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Desperate migrants at US border frustrated with immigration app

Every morning, mothers at a shelter in Juarez, Mexico, frantically refresh a US Government App At 9am, hoping to get an appointment to enter America.

By 9:05 a.m., all appointments and hopes are over.

“It’s (a) lottery with people’s lives, with people’s families, with people’s livelihoods, with people’s well-being,” Karina Bresda, who runs the shelter, told 60 Minutes correspondent Sharyn Alfonsi.

The Biden administration hopes the app will prevent immigrants from entering the United States illegally. According to Border Patrol figures, an average of 1,800 migrants cross the Rio Grande in December into El Paso, overwhelming the city. To manage the growing flow of migrants from crisis-hit Nicaragua, Haiti and Cuba, President Joe Biden in January expanded the use of a pandemic-era public health order based on a law called Title 42 to deport them to Mexico.

The CBP One app was expanded in January to allow immigrants to apply for Title 42 humanitarian waivers. Administration officials say the process is more humane than what has been going on before.

“It’s not the ‘most humane process’ because the most vulnerable aren’t getting access to it,” Bresda said.


Mothers in Juarez, Mexico try to log into the CPB One app.

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Guadalupe Vazquez spent the past two months trying to get an appointment to come to the U.S. for herself and her three children after she said her husband was murdered in southwestern Mexico. One of his sons was shot in the eye and required removal of a bullet fragment.

Vazquez said he’s willing to wait for an appointment, but if he doesn’t get one, he has a plan.

“I will try to cross with a smuggler, and I will cross with my children,” she said in Spanish.

Homeland Security Secretary Alejandro Mayorkas said he doesn’t claim the app and process are flawless. But he said efforts are underway to create a safe, orderly way for immigrants to come to the United States

“I deeply understand the desire of parents in America to give their children opportunities,” Mayorkas said. “We are a nation of laws. If people qualify under the law, we embrace them. If they don’t, we give them back.”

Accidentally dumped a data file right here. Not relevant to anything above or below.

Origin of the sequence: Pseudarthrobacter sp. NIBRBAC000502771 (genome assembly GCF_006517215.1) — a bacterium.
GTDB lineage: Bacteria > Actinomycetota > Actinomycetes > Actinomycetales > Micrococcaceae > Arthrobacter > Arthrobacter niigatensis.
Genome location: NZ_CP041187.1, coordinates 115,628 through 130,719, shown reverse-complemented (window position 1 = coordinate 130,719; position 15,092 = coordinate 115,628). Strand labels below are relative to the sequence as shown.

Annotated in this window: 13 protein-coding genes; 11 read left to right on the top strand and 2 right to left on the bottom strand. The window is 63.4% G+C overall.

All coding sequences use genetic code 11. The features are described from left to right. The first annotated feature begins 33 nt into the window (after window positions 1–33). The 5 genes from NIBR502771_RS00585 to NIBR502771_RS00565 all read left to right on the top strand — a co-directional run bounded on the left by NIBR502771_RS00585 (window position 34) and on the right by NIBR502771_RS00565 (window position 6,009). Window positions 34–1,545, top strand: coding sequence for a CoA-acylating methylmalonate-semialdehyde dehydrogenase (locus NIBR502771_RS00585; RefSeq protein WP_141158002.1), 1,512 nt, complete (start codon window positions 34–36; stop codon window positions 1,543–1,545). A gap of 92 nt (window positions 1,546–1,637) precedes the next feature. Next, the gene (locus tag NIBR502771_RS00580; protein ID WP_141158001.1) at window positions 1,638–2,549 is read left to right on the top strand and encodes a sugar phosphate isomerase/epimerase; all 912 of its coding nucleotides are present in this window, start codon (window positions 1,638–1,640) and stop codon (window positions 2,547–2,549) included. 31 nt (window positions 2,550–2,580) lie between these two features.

Few have succeeded in accessing that opportunity, including Carla Delgado, her husband and their four children. Because they were able to secure appointments through the CBP One app, all families had to go through a series of background checks and screenings upon arrival at the US border crossing. Nothing was flagged, so they were allowed to enter the country temporarily.

By late afternoon, they were enjoying their first slice of pizza in El Paso, Texas.

The family plans to build a new life in Chicago while they wait for their asylum claim to be heard. It can take years for a judge to determine if the family is eligible.


The Delgado family enjoys pizza in the United States

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“Our shelter system is broken,” Secretary Mayorkas said. “We need Congress to fix this.”

The border problems didn’t start with the Biden administration and probably won’t end with it. Congress has failed to pass any major immigration reform in nearly three decades. Secretary Mallorca is asking Congress for additional resources on the southern border.

US Border Patrol chief Raul Ortiz testified before Congress that some areas of the border are in crisis. Majorcas wouldn’t call it that.

Asked why, he said, “Because I have tremendous faith in the people at the Department of Homeland Security, and a crisis tells me to withdraw from our mission. And we’re putting more energy and more energy into it.”

Across the border, in Juarez, pressure on immigration continues to mount. A A fire at an immigrant detention center Late Monday killed at least 38 migrants from Central and South America who were about to be deported from Mexico.

“Juárez is in a moment of crisis,” said Cristina Coronado, who runs a food program at the city’s cathedral. “More than 10,000 migrants are now in the city and most of them are sleeping on the streets.”

People are frustrated, angry and confused, he said.

Several men in the plaza outside the cathedral told Alfonsi they had been waiting for weeks to get an appointment to enter the United States through the app, but there weren’t enough slots.

“All people see, one chance at 9 o’clock. Five minutes. No more,” said one man. “Try again the next day.”


Sharyn Alfonsi talks to men about immigration issues in Juarez, Mexico.

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As dire as the situation is now, Secretary Mayorkas is about to face what could be another defining moment for the country. May 11, Pandemic-Era Title 42 Expiration of Public Health Policy. Since Title 42 was invoked by the Trump administration at the start of the pandemic, it has allowed U.S. officials at the Southwest border to deport more than 2.6 million illegal border crossers. The migrants were sent to Mexico or their home countries without being allowed to seek asylum in the United States, federal data show.

Without some new measures, the expiration of the order means that the only people the U.S. can deport to Mexico will be Mexicans crossing the border illegally, even as thousands of migrants from around the world continue to arrive at the U.S. southern border every day. .

Secretary Mayorkas said American officials are in ongoing discussions with Mexico on how to handle the increase in people seeking to immigrate. He added that there are situations where Mexico is not willing to accept other citizens.

“It’s going to be complicated. It’s going to be expensive,” Secretary Mayorkas said. “It’s been complex, expensive and challenging for decades.”

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